Several studies mentioned above show sufficient accuracy and efficiency in indoor location tracking using RSSI. However, RSSI-based location tracking requires large amounts of sample data for high accuracy. Some studies also use filter algorithms that require high computational overhead to improve accuracy. Furthermore, some studies also show unreliable accuracy with small sample data. In this paper, we propose a method to effectively use Gaussian filter with fast computation speed in order to solve various problems mentioned above. We also introduce a method for extracting a suitable sample from the history of RSSI data in order to accurately track the position with a small amount of samples.

3.1 Overview

In order to provide accurate location tracking service in indoor environment, this study assumes indoor environment such as nursing hospital. Nursing hospitals can periodically monitor what each patient is doing, analyzing patient activity information, and providing appropriate medical care for the patient. Nursing hospitals should be able to distinguish whether each patient is currently in the room, in the hallway, or in the lobby. Also, it should be able to analyze the activity information according to the position such as watching the TV in the lobby or exercising in the exercise equipment. In this way, it is possible to analyze what activity the patient was doing through analysis of the position of the patient in the indoor space. In this study, we propose an indoor location tracking technique that uses BLE beacon technology to accurately locate each patient in an indoor space such as a hospital. In particular, there are two main tasks to be solved in this study.

(1) It is possible to clearly distinguish the location of a patient in a large space, such as a living room or a hall. This makes it possible to make a guess based on the location of the patient in a large space.

(2) When a patient enters a dangerous area located in a specific area, the monitoring system determines the situation and provides a function to generate an event. For example, in a large room such as a living room, if there exists prohibited area for a patient then monitoring system have to generate an event when a patient approaches that area.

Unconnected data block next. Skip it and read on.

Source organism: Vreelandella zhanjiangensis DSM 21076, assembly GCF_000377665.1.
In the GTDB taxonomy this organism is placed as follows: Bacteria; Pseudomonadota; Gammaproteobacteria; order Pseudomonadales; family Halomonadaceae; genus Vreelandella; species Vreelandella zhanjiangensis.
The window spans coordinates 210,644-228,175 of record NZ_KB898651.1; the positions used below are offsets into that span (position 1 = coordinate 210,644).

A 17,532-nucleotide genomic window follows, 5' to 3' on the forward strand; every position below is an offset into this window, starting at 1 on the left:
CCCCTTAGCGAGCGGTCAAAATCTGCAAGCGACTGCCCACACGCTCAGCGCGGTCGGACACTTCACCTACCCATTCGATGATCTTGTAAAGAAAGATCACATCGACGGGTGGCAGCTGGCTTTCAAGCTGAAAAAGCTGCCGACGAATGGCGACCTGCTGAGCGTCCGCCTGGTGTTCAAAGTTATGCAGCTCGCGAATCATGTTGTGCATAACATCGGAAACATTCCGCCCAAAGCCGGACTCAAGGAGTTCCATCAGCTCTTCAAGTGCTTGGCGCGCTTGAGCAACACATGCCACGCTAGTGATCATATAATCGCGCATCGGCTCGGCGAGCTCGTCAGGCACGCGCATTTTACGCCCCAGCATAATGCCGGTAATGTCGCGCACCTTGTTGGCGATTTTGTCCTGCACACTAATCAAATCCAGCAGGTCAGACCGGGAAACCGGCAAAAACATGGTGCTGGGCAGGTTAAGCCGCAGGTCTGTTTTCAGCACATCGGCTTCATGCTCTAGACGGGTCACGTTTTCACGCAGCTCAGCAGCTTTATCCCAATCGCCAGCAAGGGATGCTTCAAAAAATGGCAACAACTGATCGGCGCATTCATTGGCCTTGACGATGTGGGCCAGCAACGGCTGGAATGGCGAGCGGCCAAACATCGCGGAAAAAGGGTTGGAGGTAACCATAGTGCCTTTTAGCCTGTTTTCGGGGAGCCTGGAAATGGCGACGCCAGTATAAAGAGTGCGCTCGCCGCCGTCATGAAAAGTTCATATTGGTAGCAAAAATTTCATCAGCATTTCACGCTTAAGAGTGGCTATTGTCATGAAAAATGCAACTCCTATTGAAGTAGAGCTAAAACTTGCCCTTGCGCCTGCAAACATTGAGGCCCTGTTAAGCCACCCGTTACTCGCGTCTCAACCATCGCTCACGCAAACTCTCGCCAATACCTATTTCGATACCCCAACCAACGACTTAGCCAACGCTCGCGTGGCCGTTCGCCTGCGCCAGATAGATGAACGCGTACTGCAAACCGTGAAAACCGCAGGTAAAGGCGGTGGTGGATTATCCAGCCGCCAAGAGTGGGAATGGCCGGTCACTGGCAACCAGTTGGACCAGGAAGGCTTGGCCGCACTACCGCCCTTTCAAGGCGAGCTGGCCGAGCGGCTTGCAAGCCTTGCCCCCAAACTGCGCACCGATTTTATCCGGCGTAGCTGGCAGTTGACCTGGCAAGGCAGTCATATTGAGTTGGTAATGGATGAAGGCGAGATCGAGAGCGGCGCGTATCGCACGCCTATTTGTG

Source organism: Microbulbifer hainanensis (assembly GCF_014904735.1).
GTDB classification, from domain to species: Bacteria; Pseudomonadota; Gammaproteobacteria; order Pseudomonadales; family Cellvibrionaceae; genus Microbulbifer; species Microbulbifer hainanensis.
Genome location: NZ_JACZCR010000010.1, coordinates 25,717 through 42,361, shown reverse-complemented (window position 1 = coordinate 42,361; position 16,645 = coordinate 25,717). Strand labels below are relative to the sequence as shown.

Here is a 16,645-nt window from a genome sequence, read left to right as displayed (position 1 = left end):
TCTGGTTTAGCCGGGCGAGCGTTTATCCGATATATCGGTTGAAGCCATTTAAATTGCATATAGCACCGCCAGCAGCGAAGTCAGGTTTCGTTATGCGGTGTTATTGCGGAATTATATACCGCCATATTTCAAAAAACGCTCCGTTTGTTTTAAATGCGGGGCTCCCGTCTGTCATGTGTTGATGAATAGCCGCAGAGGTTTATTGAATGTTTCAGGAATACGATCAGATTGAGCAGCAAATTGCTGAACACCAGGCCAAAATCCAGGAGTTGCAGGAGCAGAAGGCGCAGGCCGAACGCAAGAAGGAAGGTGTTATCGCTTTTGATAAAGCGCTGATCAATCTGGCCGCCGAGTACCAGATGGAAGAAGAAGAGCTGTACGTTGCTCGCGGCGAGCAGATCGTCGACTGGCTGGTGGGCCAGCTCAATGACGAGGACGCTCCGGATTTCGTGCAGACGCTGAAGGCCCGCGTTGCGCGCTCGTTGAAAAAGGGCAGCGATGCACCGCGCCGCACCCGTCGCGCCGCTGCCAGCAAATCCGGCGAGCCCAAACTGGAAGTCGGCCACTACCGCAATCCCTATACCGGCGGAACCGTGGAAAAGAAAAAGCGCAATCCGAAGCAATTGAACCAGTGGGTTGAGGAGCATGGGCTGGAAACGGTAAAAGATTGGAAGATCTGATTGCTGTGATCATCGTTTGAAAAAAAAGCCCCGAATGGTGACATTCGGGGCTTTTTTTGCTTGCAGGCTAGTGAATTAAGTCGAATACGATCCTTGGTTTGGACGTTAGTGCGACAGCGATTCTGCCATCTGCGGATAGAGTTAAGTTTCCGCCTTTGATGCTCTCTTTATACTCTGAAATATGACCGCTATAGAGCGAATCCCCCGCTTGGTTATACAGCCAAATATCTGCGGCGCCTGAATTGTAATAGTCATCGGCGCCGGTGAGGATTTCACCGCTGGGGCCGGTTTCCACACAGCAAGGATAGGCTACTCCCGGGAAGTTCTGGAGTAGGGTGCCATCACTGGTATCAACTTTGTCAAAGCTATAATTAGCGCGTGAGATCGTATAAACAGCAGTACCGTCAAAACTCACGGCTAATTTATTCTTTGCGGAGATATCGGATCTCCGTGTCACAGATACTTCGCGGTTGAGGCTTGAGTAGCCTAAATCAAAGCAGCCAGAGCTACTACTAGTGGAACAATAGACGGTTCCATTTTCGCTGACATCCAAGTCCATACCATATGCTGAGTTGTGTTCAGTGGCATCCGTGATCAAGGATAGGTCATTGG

In this study, we want to provide accurate indoor location tracking service using BLE beacon. In order to analyze the position using the BLE function, two devices are required. The first is a BLE beacon scanner that receives and analyzes the beacon signal generated by the BLE client to determine where the client is located in the room. The second is a BLE client that generates a BLE beacon signal and can use a smartphone or smart watch with BLE functionality. In this study, we implemented a program to analyze and receive BLE beacon signals by installing a USB module with BLE on the Raspberry board to build a BLE scanner. The BLE client also uses an Android-based smartphone.

As can be seen Fig. 1, we can see multiple BLE scanners in nursing hospital. For example, if a patient is in position (A) area then we can assume the patient is sitting on the couch and watching TV. Alternatively, if the patient is located in position (B), then the patient may assume that he or she is exercising on a running machine. If the patient is staying in the room at (C) position, the BLE beacon signal is continuously received and can be easily monitored.

However, despite the many advantages of using BLE, it is very difficult to accurately locate the indoor location because the error of the RSSI value received from the BLE beacon signal is very large. Therefore, the indoor location tracking method using RSSI value needs to be improved for accurate location tracking. In this paper, we propose a dual Gaussian filter method to reduce the error of RSSI value received from BLE scanner and to measure the exact position. We also show how to increase the position accuracy by weighting the RSSI value to obtain improved performance.

3.2 System design of location tracking system using DGF algorithm

Fig. 2 shows the overall operation sequence of the proposed system. The core components of the system are the BS (beacon scanner), the RSSI database, and the LBS system.

The proposed system consists of multiple beacon scanners and beacon clients. The beacon scanner receives the signal generated by the beacon client, and stores the value in the database. The LBS server analyzes the RSSI value stored in the database and calculates the location of the beacon client. In this study, to achieve accurate indoor location tracking system, we implemented the system in three stages. The first step is to refine the received RSSI value. The second step is to generate the indoor position value through the distance calculation. Finally, the final indoor position is refined. The detailed operation performed on the LBS server is composed of 6 steps as follows.

(1) Searching RSSI history in the database